Utilitarian Plants For erosion Control???

Discussion in 'Landscape Architecture and Design' started by New2TheGreenIndustry, Jan 16, 2013.

  1. New2TheGreenIndustry

    New2TheGreenIndustry LawnSite Senior Member
    from GA
    Posts: 843

    Hi guys,

    Here is a retention pond in GA where the walls are washing out. I need to find a plant material that will hold the hill. I've seen a clumping grass approx 12-18" used on hillsides, but not sure what it's called. Nothing fancy, just need the root structure to hold the soil.

    Prior to planting I had planned to use a harley rake to work over the soil.

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  2. larryinalabama

    larryinalabama LawnSite Fanatic
    Posts: 16,256

    Kudzu...........
     
  3. New2TheGreenIndustry

    New2TheGreenIndustry LawnSite Senior Member
    from GA
    Posts: 843

    Ha. Yeah, I bet it do real well.

    Anyone ever use prairie dropseed?
     
  4. larryinalabama

    larryinalabama LawnSite Fanatic
    Posts: 16,256

    I guess you could sod it with emarld zoyisa.
     
  5. New2TheGreenIndustry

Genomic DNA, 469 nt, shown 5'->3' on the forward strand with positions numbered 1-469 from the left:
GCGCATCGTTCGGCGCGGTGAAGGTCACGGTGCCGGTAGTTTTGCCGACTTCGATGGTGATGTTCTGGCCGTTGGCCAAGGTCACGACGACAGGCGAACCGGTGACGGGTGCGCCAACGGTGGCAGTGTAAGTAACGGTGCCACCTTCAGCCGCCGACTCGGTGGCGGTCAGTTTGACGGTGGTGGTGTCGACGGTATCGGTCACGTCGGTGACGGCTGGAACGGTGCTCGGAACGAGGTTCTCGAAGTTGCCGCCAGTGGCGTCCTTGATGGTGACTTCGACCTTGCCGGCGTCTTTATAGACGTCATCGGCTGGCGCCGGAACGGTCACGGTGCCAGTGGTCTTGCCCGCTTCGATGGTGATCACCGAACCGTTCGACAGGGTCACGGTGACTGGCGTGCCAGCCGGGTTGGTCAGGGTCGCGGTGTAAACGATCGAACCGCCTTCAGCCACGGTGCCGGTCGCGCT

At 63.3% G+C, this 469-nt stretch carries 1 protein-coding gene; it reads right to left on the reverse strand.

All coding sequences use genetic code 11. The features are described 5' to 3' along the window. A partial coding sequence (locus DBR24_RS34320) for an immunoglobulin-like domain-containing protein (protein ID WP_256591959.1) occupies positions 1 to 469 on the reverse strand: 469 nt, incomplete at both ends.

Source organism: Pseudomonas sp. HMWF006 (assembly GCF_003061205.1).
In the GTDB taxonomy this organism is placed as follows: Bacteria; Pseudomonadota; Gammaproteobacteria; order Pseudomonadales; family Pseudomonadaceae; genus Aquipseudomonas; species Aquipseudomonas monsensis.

New2TheGreenIndustry LawnSite Senior Member
    from GA
    Posts: 843

    We talked about seeding it with Bermuda, because its probably the hardiest of the bunch. Though the area is not mow-able and takes 1.5 hours to line trim as it is. I would like to find something that has zero maintenance.
     
  6. larryinalabama

    larryinalabama LawnSite Fanatic
    Posts: 16,256

    I have a couple of accounts with small areas that I couldnt get a mower in without carrying it. They heve emerald zoyisa. I hit them witht the week wacker a couple of times a year.

    Rocks would be zero maintance, but pricey
     
  7. knox gsl

    knox gsl LawnSite Platinum Member
    Posts: 4,729

    I'm with Larry on this, zoysia would be a good solution.
    Posted via Mobile Device
     
  8. New2TheGreenIndustry

    New2TheGreenIndustry LawnSite Senior Member
    from GA
    Posts: 843

    I'm trying to get away from anything that has to be mowed. I'm only talking about reworking the slopes, which are pretty steep in some areas.
     
  9. AGLA

    AGLA LawnSite Bronze Member
    Posts: 1,740

    Whatever you use, it will have to be able to be flooded and also handle lengths of dry times. Ideally, the plants should have growth that lies on the slope to slow water movement on the slope as well as having roots that hold the soil in place. Next, you have to think of maintenance (catching trash, managing height, access to maintain the drainage area, ...). Finally, think about the aesthetics.

    I don't know what fits the criteria in your area, but if you narrow down your choices based on the combination of criteria you need to match, it won't be a huge list.
     
  10. 44DCNF

    44DCNF LawnSite Bronze Member
    Posts: 1,459

    Native perrenial grasses
    Crown Vetch
     

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